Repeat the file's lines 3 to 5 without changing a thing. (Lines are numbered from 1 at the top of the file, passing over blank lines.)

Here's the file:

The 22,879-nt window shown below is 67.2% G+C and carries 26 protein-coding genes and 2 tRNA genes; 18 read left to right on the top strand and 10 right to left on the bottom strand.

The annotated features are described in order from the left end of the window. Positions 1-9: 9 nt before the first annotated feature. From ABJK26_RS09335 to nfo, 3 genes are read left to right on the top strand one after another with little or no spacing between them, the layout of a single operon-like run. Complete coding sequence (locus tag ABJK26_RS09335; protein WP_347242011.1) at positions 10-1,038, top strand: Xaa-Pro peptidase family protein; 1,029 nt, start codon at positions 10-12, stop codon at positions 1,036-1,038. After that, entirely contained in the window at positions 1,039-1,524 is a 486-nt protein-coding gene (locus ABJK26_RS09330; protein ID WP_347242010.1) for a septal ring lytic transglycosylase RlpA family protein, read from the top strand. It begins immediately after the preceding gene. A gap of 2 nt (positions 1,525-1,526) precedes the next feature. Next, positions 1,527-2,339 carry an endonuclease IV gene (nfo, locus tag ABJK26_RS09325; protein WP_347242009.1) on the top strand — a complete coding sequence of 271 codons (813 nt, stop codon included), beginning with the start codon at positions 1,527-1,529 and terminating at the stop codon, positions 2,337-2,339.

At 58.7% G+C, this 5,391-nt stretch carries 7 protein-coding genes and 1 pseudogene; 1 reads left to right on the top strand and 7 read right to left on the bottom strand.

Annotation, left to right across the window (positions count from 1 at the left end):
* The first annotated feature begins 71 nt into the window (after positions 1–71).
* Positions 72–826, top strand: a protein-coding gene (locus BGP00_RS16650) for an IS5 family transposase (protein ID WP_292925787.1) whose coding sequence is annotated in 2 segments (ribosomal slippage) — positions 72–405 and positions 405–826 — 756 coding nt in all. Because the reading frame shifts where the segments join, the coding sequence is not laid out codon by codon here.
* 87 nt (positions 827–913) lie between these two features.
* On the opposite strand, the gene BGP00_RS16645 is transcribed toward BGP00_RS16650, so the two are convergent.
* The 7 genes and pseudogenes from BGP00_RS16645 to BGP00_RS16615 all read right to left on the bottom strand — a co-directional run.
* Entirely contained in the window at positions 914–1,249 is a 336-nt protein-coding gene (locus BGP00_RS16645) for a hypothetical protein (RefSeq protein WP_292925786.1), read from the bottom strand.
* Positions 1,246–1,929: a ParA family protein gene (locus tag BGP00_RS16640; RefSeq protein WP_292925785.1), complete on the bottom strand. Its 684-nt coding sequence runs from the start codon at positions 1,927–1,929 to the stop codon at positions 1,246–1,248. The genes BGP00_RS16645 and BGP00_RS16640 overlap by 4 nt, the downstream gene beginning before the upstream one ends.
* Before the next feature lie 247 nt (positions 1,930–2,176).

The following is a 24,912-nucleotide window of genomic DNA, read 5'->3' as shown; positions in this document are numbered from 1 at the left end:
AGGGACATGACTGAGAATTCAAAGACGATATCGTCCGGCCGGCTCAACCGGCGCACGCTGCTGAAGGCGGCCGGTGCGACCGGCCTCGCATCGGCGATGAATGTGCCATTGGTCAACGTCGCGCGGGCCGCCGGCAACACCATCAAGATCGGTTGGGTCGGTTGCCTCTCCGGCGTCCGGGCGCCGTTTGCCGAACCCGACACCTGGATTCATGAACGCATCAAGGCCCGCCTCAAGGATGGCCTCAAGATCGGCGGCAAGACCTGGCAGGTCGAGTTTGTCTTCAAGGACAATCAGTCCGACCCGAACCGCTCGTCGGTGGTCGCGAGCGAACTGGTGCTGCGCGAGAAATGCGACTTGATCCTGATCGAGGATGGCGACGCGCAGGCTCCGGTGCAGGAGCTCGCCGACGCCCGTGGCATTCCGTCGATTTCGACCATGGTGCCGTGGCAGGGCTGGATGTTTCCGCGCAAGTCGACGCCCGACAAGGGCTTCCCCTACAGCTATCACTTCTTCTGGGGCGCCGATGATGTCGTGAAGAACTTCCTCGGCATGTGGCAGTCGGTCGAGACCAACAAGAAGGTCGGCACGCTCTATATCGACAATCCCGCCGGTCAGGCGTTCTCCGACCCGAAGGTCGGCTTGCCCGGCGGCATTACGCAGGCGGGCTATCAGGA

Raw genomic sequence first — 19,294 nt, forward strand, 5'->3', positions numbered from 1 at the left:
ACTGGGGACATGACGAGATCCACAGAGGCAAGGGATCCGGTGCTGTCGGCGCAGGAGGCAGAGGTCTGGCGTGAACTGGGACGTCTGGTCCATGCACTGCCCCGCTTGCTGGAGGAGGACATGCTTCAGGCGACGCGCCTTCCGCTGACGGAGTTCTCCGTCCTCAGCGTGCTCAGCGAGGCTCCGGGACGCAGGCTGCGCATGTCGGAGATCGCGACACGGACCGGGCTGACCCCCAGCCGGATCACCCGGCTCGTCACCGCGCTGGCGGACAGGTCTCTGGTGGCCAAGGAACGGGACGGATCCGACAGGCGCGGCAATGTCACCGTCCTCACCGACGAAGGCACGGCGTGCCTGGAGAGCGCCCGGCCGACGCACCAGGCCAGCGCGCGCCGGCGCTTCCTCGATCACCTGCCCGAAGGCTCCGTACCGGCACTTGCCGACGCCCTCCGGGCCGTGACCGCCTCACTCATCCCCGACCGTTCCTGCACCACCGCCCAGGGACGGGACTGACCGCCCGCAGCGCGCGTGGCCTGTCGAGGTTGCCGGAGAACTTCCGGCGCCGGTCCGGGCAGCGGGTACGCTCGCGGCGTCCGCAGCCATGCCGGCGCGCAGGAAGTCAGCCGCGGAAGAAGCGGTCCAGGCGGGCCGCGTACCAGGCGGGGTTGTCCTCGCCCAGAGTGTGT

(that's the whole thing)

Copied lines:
At 58.7% G+C, this 5,391-nt stretch carries 7 protein-coding genes and 1 pseudogene; 1 reads left to right on the top strand and 7 read right to left on the bottom strand.

Annotation, left to right across the window (positions count from 1 at the left end):
* The first annotated feature begins 71 nt into the window (after positions 1–71).